Demand is outpacing the return of labor to the market, Johnston told M&C in a recent Q&A. Fully 94 percent of hotels are understaffed, according to an October 2021 AH&LA survey of 500 properties. Of those, almost half say they’re severely understaffed. Nearly all — 96 percent — are trying to hire, but struggling to fill their open positions.

Market Compression

Group demand is growing slowly but steadily, but leisure demand is barreling back, commanding the bulk of available guest rooms, particularly in leisure markets and on weekends.

Meanwhile, hotel supply has diminished: Since April 2020, STR has recorded 804 permanent hotel closures in the United States, representing 76,256 guest rooms. Another 176 properties (33,674 rooms) are still closed temporarily — and it’s likely that some of those will be reclassified as permanently closed.

Supply-Chain Delays

“Hotels and restaurants have faced real challenges getting a steady supply of the basic foods they need to provide their service, which has inflated the cost of goods,” said Johnston. In a November 2021 survey of 500 hotels by AH&LA, hotels reported a 79 percent cost increase on cleaning and housekeeping supplies, a 77 percent increase for linens and other soft goods, and a 77 percent rise in food-and-beverage supplies.

Short Lead Times

Hedging against new Covid variants and other uncertainties, meetings stakeholders are delaying decisions. Both planners and suppliers are fielding requests for events with less than two months’ lead time — often much less. In an extreme example, a planner had  half an hour to book a group of 30 for two nights, with meeting space. The participants were already en route to their chosen hotel.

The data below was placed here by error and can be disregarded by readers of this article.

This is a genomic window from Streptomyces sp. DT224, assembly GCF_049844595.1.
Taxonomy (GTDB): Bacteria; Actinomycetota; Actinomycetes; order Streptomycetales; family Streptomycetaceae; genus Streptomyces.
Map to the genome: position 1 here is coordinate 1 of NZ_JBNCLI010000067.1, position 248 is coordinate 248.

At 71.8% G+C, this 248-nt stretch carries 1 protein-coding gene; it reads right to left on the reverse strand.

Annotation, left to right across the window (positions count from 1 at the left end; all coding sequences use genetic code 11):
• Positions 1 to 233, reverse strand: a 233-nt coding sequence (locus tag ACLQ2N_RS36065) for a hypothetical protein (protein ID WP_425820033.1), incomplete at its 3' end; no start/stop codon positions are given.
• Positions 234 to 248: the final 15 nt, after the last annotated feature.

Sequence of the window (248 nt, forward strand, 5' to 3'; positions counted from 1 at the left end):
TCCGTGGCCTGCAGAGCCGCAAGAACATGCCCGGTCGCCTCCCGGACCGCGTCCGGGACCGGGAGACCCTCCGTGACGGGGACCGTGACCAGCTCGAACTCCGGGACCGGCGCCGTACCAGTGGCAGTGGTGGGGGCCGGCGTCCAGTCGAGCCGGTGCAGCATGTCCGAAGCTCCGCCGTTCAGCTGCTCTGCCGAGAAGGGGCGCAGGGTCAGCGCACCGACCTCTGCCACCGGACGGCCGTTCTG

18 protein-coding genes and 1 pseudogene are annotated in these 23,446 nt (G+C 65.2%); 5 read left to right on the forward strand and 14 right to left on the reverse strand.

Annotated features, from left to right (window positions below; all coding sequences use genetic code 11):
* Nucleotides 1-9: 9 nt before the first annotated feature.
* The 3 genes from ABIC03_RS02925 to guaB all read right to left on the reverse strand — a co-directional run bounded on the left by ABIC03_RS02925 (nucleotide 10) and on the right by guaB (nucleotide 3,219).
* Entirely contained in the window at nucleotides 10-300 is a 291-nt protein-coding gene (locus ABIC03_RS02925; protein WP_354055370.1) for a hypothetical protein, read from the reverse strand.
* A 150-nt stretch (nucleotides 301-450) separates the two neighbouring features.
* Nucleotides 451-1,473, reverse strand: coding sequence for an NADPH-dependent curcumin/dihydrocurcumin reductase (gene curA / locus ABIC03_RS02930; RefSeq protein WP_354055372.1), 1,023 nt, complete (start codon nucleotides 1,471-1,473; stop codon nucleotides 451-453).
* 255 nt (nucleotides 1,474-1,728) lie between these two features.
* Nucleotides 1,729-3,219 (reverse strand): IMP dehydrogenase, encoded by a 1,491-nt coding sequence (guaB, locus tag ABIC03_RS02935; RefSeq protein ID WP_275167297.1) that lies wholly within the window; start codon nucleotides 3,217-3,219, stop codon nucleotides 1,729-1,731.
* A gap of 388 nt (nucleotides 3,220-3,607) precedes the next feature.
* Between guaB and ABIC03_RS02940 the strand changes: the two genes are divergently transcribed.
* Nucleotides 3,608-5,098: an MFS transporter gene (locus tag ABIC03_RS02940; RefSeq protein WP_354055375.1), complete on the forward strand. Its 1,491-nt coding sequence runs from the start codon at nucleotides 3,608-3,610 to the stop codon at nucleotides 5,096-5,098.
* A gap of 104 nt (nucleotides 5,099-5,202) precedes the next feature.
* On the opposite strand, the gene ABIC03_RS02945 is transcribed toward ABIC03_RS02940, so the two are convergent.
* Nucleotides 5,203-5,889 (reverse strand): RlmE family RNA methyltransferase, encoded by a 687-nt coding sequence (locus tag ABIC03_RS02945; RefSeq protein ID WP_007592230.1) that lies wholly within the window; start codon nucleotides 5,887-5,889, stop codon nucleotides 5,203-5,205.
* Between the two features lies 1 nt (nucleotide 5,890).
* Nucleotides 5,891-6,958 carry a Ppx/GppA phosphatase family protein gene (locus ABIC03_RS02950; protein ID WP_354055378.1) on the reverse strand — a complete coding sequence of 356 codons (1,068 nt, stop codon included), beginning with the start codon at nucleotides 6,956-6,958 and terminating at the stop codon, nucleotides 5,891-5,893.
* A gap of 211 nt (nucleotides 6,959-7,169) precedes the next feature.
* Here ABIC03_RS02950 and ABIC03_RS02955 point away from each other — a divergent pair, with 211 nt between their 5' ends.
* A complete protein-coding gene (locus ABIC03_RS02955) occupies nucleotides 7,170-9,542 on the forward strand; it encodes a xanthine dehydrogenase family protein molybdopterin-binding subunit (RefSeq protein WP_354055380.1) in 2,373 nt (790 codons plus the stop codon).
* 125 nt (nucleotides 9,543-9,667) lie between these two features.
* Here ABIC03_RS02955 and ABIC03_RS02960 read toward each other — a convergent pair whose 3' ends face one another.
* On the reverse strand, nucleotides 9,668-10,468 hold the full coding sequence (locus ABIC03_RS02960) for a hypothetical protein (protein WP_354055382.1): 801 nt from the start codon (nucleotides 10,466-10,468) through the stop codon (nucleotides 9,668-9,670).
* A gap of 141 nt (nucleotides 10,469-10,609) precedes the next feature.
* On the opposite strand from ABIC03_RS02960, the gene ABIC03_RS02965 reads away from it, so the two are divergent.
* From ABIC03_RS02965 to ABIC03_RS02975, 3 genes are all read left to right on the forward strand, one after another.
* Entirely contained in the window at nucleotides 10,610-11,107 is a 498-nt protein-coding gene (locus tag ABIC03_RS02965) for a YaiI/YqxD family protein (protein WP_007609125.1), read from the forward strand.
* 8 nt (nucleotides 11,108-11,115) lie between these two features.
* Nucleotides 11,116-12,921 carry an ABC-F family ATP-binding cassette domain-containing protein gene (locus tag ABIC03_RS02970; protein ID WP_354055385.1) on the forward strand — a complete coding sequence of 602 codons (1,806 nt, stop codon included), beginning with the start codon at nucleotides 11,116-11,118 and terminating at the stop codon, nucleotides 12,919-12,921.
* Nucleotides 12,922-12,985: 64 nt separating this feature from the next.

Compressed time lines create a lot of pressure across the entire meetings landscape, says Danielle Cirami-Gillis, vice president of strategic partnerships for PRA Business Events. “This requires all partners to communicate at an elevated level about what is possible in the shortened cycle.”


When organizations downsized during the pandemic, the meetings industry lost scores of high-level meeting planners and experienced hotel contacts. Seasoned professionals who were laid off or left often were replaced with relative newcomers to the business. That mires down negotiations, as the more experienced party needs to educate the newbies, say sources on both sides of this conundrum.

Keeping Secrets

Time is wasted and frustration is heightened when the negotiating parties aren’t honest from the outset, says Cirami-Gillis. “Transparency is more important than ever, and flexibility is key.” 


How to Plan a Low-Maintenance Meeting

As hotels grapple with labor shortages, planners can help by arranging less labor-intensive events. Christy Froehlich, CMP, co-owner of Precision Planners, shared these tips.

  1. Skip the front desk. Encourage attendees to use virtual check-in and checkout, and to access their room keys via smartphone, if possible.
  2. Go light on housekeeping. Arrange for a daily “tidy-up” of guest rooms, or tell attendees that housekeeping service is only available on request.
  3. Book a restaurant. Consider a buyout of an on-site eatery. You’ll be taken care of by restaurant staff, which gives the banquet team a break.
  4. Be flexible with menus. Does the hotel offer daily or weekly menus based on available items? Can you piggy­back on the menu of another group? This eases food prep and could bring down your F&B costs.
  5. Go buffet-style. Self-service requires fewer banquet staff than plated meals.
  6. Plan for dietary restrictions. Determine needs and plan special meals well in advance to avoid a last-minute scramble.
  7. Stay close outdoors. Hold F&B functions in event areas with convenient access to banquet kitchens, and minimize complicated setups.
  8. Skip room drops. Rather than have goodies delivered to guest rooms, have guests grab and go from the meeting space.